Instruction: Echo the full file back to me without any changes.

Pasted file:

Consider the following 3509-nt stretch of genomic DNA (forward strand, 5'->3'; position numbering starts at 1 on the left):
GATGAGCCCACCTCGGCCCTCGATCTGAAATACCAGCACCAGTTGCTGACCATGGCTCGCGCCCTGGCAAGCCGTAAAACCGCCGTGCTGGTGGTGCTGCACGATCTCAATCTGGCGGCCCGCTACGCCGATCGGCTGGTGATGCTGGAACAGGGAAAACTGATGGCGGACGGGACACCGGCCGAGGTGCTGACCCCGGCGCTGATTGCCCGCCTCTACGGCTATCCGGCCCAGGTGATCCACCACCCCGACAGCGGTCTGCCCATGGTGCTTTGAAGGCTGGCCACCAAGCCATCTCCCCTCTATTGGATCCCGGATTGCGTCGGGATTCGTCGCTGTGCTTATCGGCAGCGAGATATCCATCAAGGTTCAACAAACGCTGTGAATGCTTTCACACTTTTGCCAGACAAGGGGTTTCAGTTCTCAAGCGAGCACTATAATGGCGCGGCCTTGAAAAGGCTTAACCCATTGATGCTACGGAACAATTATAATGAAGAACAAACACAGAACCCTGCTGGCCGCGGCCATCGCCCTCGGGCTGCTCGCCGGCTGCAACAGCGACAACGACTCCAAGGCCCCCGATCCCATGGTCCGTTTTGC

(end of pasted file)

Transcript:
Consider the following 3509-nt stretch of genomic DNA (forward strand, 5'->3'; position numbering starts at 1 on the left):
GATGAGCCCACCTCGGCCCTCGATCTGAAATACCAGCACCAGTTGCTGACCATGGCTCGCGCCCTGGCAAGCCGTAAAACCGCCGTGCTGGTGGTGCTGCACGATCTCAATCTGGCGGCCCGCTACGCCGATCGGCTGGTGATGCTGGAACAGGGAAAACTGATGGCGGACGGGACACCGGCCGAGGTGCTGACCCCGGCGCTGATTGCCCGCCTCTACGGCTATCCGGCCCAGGTGATCCACCACCCCGACAGCGGTCTGCCCATGGTGCTTTGAAGGCTGGCCACCAAGCCATCTCCCCTCTATTGGATCCCGGATTGCGTCGGGATTCGTCGCTGTGCTTATCGGCAGCGAGATATCCATCAAGGTTCAACAAACGCTGTGAATGCTTTCACACTTTTGCCAGACAAGGGGTTTCAGTTCTCAAGCGAGCACTATAATGGCGCGGCCTTGAAAAGGCTTAACCCATTGATGCTACGGAACAATTATAATGAAGAACAAACACAGAACCCTGCTGGCCGCGGCCATCGCCCTCGGGCTGCTCGCCGGCTGCAACAGCGACAACGACTCCAAGGCCCCCGATCCCATGGTCCGTTTTGC